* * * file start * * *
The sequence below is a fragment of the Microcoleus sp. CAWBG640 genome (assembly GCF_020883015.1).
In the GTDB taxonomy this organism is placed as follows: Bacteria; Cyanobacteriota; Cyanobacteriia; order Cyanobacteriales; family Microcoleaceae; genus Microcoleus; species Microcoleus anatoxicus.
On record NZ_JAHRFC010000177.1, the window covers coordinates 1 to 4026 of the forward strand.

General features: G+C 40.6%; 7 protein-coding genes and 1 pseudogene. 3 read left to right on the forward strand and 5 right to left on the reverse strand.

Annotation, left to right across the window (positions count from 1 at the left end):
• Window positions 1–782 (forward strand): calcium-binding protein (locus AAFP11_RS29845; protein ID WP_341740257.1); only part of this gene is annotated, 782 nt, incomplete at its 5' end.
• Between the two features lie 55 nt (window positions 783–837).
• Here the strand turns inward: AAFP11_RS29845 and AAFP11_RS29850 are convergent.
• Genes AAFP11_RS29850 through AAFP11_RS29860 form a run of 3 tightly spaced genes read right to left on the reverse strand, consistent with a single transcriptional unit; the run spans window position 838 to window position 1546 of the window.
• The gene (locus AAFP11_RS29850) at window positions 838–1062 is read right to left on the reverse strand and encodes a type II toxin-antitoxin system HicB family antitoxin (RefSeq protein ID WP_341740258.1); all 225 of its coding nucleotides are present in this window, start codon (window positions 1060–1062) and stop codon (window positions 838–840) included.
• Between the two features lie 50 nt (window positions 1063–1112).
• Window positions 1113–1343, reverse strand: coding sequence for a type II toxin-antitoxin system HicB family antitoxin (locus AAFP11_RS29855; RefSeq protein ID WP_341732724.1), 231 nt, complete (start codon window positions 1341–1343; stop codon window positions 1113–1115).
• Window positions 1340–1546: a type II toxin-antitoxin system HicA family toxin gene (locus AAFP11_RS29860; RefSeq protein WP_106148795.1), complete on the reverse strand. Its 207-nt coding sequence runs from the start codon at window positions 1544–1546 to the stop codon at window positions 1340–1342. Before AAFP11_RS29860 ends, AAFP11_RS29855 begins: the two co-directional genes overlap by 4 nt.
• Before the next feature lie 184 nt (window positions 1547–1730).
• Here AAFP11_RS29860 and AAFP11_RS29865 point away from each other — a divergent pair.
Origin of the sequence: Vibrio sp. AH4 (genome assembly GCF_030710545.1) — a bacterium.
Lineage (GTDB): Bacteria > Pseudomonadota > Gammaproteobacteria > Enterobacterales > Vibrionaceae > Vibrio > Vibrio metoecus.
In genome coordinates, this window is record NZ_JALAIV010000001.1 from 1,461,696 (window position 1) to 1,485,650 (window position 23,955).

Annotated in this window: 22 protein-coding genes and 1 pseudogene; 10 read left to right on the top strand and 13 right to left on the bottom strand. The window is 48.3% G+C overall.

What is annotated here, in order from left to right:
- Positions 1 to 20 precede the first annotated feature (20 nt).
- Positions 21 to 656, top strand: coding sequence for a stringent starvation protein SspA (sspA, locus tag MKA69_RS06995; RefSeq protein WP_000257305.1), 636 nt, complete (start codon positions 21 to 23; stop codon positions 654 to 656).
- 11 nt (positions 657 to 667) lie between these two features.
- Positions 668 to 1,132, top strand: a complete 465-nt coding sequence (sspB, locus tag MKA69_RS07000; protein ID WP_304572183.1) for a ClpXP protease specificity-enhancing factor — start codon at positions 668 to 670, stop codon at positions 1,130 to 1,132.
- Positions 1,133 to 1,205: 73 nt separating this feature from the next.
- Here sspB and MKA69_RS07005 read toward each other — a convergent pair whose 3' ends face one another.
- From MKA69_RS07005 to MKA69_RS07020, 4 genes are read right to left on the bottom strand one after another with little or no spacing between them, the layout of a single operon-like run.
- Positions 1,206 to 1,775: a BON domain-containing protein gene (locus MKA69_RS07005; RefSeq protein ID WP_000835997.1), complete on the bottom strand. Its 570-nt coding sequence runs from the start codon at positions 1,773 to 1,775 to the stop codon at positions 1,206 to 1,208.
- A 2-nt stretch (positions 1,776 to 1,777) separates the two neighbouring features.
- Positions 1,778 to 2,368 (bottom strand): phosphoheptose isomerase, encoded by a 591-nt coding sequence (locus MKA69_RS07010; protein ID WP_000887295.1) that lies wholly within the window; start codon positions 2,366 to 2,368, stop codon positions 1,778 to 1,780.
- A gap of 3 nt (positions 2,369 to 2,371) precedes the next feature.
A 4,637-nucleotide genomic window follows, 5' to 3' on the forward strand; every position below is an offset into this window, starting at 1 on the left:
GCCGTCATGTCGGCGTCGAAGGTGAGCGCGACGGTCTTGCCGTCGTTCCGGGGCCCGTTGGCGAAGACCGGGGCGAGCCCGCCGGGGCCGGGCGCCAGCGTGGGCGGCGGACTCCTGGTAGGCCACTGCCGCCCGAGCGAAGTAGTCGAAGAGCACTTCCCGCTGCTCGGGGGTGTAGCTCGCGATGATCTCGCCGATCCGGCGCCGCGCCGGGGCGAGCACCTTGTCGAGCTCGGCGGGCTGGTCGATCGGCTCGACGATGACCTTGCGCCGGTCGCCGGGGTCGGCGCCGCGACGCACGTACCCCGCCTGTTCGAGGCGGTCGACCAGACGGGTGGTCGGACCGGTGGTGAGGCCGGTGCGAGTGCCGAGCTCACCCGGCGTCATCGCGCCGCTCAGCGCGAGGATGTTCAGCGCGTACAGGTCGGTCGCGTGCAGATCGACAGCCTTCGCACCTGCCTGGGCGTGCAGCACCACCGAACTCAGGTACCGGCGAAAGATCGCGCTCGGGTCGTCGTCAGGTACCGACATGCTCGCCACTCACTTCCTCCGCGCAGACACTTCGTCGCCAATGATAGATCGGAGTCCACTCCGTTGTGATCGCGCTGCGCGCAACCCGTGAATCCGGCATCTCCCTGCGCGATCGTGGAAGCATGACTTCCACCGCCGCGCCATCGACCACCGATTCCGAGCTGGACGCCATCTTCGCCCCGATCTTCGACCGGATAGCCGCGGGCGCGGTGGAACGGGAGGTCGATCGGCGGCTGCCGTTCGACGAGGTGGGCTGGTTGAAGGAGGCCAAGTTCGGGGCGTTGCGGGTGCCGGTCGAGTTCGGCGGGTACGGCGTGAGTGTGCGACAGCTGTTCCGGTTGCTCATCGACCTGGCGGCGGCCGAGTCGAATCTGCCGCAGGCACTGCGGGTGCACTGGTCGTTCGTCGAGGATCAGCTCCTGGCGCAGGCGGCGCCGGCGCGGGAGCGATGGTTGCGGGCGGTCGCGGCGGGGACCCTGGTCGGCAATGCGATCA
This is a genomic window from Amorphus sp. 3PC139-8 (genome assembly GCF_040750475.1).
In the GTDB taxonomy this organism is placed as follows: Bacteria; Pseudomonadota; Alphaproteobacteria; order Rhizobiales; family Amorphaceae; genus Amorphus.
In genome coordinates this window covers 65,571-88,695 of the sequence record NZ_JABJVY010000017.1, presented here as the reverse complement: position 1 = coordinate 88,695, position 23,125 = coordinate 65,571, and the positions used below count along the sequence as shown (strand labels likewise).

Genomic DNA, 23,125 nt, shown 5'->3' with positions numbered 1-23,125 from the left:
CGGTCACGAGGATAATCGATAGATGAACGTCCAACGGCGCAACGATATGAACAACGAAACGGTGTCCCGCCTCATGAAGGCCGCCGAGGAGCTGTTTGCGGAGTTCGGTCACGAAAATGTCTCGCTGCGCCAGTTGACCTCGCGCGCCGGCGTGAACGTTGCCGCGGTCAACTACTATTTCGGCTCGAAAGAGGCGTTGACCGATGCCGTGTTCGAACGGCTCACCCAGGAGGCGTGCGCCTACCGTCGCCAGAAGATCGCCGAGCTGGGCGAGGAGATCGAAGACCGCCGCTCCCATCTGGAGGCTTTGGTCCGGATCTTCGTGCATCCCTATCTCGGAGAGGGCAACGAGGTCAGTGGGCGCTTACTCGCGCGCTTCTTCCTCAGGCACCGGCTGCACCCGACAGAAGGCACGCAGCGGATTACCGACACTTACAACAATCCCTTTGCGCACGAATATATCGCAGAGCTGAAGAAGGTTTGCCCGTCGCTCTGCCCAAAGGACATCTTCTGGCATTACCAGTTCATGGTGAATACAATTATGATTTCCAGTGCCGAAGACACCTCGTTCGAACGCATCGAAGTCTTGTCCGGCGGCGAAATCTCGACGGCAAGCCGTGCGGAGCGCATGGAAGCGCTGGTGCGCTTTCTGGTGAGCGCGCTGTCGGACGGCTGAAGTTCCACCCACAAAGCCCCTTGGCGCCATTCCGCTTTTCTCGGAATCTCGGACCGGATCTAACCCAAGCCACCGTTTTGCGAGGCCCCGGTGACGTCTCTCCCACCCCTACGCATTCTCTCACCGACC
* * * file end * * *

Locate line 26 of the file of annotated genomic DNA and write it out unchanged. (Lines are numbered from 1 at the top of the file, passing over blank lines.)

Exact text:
- Here sspB and MKA69_RS07005 read toward each other — a convergent pair whose 3' ends face one another.